# Retraining multiple layers

Hello everybody.

Found a place in the lesson2 notebook that I don’t quite understand:

NB: Don’t skip the step of fine-tuning just the final layer first, since otherwise you’ll have one layer with random weights, which will cause the other layers to quickly move a long way from their optimized imagenet weights.

Does that mean that in case we want to retrain multiple layers, we should do it sequentially, starting from the last one?

@dmhv Yes, you should train first only the layer you’ve modified from the original model, then retrain the rest if you wish

So if I want to retrain 3 layers (denote L1-L3, from top to bottom), that would mean going through three steps:

1. freezing L1 and L2 (and all the layers above these, obviously), fitting L3;
2. un-freezing L2, fitting L2 and L3;
3. un-freezing L1, fitting L1, L2 and L3.

Is that so? I can understand the idea of doing this to avoid random initialization. However, if the problem is sufficiently far from what the net was originally trained for, would there be a notable difference in final performance and convergence speed? Maybe someone has already done that for state farm and could share their findings?

@dmhv I am not completely sure but I’d say that:
-Imagine you start with a model that has L1->L2->L3 and you want to use the precalculated weights but with a different final layer.
1)You replace L3 with L4, so your model is L1->L2->L4. Freeze L1 and L2 (andl all layers above), fit L3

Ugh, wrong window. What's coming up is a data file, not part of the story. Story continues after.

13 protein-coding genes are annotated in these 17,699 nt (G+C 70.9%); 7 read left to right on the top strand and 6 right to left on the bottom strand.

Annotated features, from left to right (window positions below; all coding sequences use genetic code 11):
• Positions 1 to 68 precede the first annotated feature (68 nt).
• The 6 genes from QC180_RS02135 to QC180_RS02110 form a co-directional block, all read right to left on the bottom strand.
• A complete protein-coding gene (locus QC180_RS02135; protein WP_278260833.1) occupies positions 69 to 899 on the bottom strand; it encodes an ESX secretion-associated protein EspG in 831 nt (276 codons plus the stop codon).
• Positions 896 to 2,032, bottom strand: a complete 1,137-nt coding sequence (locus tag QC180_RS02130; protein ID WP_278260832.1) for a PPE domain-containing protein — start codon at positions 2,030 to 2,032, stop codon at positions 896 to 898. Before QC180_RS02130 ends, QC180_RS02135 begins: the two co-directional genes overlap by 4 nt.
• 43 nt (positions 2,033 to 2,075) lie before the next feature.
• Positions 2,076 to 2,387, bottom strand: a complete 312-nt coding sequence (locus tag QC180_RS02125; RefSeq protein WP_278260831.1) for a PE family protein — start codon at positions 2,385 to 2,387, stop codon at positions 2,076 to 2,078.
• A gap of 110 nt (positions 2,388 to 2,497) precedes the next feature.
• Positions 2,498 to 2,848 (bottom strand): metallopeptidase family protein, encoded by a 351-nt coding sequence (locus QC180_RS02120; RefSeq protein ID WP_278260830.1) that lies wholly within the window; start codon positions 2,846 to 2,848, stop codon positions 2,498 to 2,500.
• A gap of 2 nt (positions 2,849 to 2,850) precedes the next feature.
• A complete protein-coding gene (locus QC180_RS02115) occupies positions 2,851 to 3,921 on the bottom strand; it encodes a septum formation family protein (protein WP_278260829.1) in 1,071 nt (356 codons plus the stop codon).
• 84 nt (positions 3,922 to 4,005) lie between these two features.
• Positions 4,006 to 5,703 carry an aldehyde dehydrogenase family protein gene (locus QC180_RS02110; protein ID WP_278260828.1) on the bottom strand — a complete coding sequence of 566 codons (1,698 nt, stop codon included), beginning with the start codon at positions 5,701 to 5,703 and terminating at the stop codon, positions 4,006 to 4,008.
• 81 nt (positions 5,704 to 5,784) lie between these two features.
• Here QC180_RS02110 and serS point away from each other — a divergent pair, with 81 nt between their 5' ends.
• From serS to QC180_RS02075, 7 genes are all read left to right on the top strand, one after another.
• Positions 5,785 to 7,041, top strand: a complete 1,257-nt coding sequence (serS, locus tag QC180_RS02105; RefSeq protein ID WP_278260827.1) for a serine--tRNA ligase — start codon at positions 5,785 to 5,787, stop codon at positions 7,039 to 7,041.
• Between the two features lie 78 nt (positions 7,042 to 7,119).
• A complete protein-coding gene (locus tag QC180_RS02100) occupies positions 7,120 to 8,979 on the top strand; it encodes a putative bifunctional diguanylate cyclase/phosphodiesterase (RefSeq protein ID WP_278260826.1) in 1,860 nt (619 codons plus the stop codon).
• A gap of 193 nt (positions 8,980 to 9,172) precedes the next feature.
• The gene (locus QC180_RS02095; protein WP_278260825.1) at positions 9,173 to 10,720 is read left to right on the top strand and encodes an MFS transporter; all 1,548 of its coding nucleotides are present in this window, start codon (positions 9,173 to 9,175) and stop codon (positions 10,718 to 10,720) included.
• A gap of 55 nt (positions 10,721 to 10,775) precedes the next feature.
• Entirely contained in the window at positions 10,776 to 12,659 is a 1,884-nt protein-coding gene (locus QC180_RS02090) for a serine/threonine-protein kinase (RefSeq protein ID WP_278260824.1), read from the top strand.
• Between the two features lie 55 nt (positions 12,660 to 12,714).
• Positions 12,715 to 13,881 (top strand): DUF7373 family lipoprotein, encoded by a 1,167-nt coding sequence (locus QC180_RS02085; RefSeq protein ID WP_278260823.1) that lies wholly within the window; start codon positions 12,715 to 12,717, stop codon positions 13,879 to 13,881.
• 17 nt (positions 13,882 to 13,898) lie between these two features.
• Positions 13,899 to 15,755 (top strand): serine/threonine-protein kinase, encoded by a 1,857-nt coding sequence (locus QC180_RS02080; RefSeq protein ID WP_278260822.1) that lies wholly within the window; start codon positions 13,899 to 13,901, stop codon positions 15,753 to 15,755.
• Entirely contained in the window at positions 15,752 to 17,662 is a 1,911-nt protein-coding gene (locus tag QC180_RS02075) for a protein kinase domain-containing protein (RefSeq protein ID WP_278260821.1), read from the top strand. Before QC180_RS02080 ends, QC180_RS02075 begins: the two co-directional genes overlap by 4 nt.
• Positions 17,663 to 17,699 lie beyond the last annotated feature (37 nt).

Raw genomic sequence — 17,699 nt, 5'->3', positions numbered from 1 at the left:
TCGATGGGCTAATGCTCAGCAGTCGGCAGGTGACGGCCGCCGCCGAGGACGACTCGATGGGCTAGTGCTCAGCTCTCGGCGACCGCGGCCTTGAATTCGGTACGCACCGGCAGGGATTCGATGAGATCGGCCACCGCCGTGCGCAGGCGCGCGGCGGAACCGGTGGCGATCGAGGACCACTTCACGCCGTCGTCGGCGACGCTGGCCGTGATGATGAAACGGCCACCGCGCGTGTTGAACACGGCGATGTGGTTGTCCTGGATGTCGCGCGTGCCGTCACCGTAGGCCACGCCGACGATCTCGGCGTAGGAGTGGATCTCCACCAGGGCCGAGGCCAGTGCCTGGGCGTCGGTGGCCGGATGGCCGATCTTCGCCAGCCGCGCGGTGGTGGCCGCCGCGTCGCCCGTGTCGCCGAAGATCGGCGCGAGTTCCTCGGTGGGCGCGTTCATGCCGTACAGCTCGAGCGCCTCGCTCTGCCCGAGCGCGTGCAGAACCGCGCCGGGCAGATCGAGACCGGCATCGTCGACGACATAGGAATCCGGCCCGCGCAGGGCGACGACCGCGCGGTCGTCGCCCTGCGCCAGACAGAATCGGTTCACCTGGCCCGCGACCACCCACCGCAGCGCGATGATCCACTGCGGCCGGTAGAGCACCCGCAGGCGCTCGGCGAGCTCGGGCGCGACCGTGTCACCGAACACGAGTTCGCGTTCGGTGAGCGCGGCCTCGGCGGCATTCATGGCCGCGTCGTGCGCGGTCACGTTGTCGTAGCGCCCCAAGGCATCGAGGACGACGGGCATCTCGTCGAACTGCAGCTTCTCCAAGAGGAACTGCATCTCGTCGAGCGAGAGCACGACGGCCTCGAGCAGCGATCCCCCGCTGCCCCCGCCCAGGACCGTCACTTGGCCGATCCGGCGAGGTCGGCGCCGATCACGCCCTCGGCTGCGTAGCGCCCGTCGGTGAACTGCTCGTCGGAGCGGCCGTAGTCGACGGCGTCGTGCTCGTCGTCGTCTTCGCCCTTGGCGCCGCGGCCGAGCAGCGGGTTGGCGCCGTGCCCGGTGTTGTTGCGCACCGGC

2)Unfreeze L2 and L1 and fit L1,L2,L3
The reason for 1) is that you want to preserve the weights of the pretrained model and random initializing L3 and fitting everything would move the other layers too much.
I can not see any reason for your step 2. but I might be mistaken, maybe give a try to the two alternatives and report back.

From my understanding, I thought the following is the way to do this.

1. Freeze everything but the last layer, change the total no of classes you want etc and train.
2. Assuming we want to re-train only three layers, un-freeze the other two layers and retrain with the existing weights.

Kindly let me know if I’m wrong.

I have a similar question here. For me, my question is how do you know what layers to retrain? From my understanding in the video the last layer was replaced because it performed a similar function to the additional layer. Does it work the same way, if you’re adding more than one layer?
I am not done with the course yet so I assume this question may be answered later on in the course.

I think this was answered in one of the videos. If the targets (cats, dogs etc) that you are trying to classify are already present in the imagenet challenge then training the last layer would suffice.
If they are not there, you should retrain previous layer. The extent that one must go again depends on the dataset.
So it is more of trail and error thing.

@sakiran. Yes. I remember that. I just couldn’t imagine that I would have targets that wouldn’t be in that last layer of the imagenet network.